Beef Stock

This stock can be refrigerated for up to 5 days and can be frozen for up to 6 months.

How To Make Organic Beef Stock (Bone Broth)
Prep time
Total time
Please Note: It is hard for me to provide nutritional information for this recipe because the cuts of meat that one may use, the amount of vegetables used and if grass fed meat or conventional meat are used. These factors would all change the nutritional information significantly. This stock is full of protein and low in calories and carbohydrates.
Serves: 15 cups
  • 3 pounds grass fed beef soup bones (Beef Marrow and knuckle bones)
  • 3 pounds grass fed neck bones or meaty rib bones
  • ½ cup organic vinegar (I used organic apple cider vinegar)
  • 4-5 quarts of filtered water
  • 3 ribs of celery with leaves, chopped
  • 3 large carrots, chopped
  • 2 large onions chopped
  • 3 bay leaves
  • 5 sprigs of fresh thyme
  • Salt and Pepper if desired
  1. See instructions above for detailed instructions.
Nutrition Information
Serving size: 1 cup

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Join the Conversation

16 thoughts on “How To Make Organic Beef Stock (Bone Broth)”

  1. Rhonda Harader Cain says:

    I made my last batch very similar except no vinegar. Does it draw out more of the marrow?

  2. Julie Skinner says:

    When do you add the vinegar, Halle? With the filtered water?

  3. Whole Lifestyle Nutrition says:

    The vinegar aids in extracting the gelatin out of the bones. Yes you add it with the filtered water Julie

  4. Whole Lifestyle Nutrition says:

    @ Rhonda did you have a really thick and jelly like broth?

  5. Julie Skinner says:

    Sometimes my food co-op has soup bones that look like dinosaur femurs or things you’d toss to a huge cartoon dog. Not the right size or shape to brown in a pan. Could these be roasted in the oven to bring out the flavor?

  6. Rhonda Harader Cain says:

    It wasn’t as thick as I would have liked so definitely vinegar next time. : )

  7. Whole Lifestyle Nutrition says:

    absolutely Julie! Put in a roasting pan and roast on 350 F until brown, 20-30 min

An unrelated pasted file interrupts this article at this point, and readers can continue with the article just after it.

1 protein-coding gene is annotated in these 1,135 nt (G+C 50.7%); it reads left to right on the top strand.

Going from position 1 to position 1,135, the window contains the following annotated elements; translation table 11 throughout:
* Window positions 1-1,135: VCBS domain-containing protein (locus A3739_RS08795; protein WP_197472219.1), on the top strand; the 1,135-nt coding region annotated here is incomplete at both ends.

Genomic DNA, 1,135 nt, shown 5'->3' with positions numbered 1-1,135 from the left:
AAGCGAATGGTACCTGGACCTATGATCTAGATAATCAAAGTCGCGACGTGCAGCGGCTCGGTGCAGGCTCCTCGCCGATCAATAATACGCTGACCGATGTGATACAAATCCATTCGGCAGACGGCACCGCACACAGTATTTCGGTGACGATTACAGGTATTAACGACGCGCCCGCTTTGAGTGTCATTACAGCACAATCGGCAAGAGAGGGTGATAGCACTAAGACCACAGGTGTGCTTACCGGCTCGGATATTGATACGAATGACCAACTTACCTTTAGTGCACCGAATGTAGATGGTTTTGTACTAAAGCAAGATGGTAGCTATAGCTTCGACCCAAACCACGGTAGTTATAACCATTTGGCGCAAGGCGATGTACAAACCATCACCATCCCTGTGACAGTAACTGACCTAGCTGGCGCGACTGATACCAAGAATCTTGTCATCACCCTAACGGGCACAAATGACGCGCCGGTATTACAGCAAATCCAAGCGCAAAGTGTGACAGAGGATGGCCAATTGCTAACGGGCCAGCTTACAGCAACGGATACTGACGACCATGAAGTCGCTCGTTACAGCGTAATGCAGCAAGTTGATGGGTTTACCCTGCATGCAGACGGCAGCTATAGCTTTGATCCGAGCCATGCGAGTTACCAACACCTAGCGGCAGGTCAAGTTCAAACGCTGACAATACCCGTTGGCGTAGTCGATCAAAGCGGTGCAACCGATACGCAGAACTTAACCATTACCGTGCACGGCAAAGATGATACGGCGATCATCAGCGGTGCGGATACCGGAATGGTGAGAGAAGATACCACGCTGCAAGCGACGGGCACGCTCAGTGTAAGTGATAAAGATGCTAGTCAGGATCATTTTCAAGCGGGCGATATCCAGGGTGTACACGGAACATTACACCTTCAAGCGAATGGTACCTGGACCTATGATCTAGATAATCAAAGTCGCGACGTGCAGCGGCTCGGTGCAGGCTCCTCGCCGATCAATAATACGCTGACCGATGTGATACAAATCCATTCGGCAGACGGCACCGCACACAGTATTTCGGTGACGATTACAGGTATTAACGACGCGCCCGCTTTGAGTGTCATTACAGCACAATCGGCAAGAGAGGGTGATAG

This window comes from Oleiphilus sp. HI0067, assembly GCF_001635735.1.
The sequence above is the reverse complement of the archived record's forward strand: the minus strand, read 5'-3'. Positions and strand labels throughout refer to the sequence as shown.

8. Julia Tipple Farver says:

    As always, thanks!

  9. Daryl Ann says:

    I’ve tried making beef stock several times and have not been able to get a thick gelatin consistency. The taste was not good either. I followed the necessary steps. What am I doing wrong?

    1. hallecottis says:

       @Daryl Ann Are you using bones from a healthy source and are they grass fed? Also are you skimming the scum off?

      1. Daryl Ann says:

         @hallecottis  Yes. I skimmed off all the scum. I did not use bones from grass fed beef.

        1. hallecottis says:

           @Daryl Ann Getting bones from a healthy source of meat (grass fed) is imperative to making great stock.  Lots of times the butcher will give them out for almost free.  

  10. Sandy says:

    I realize this is a very old post but it came up while searching for grassfed bone broth recipe. My question is why throw away the vegetables? When I make turkey or chicken broth I always love the carrots and celery after straining. I’m getting ready to make beef broth using grassfed beef bones and veggies from our garden. Any reason not to save the veggies?

    1. Halle Cottis says:

      You certainly can use them, but they cook for so long that they are really quite soggy and a bit over cooked.

  11. Lauren Moore says:

    Hi Halle,

    I am making my first ever batch of beef stock. I did 2 lbs of grass fed marrow bones, carrots onions and celery, with one gallon of water. I have literally had zero scum to skim off. It’s worrying me. Does this mean I did something wrong? I roasted the bones first, then added the acv with the water, brought to a boil then reduced heat to a few bubbles. But I literally have not had anything to skim off the top.

    1. Halle Cottis says:

      I wouldn’t worry about it at all. One of my batches had very little scum and it was amazing!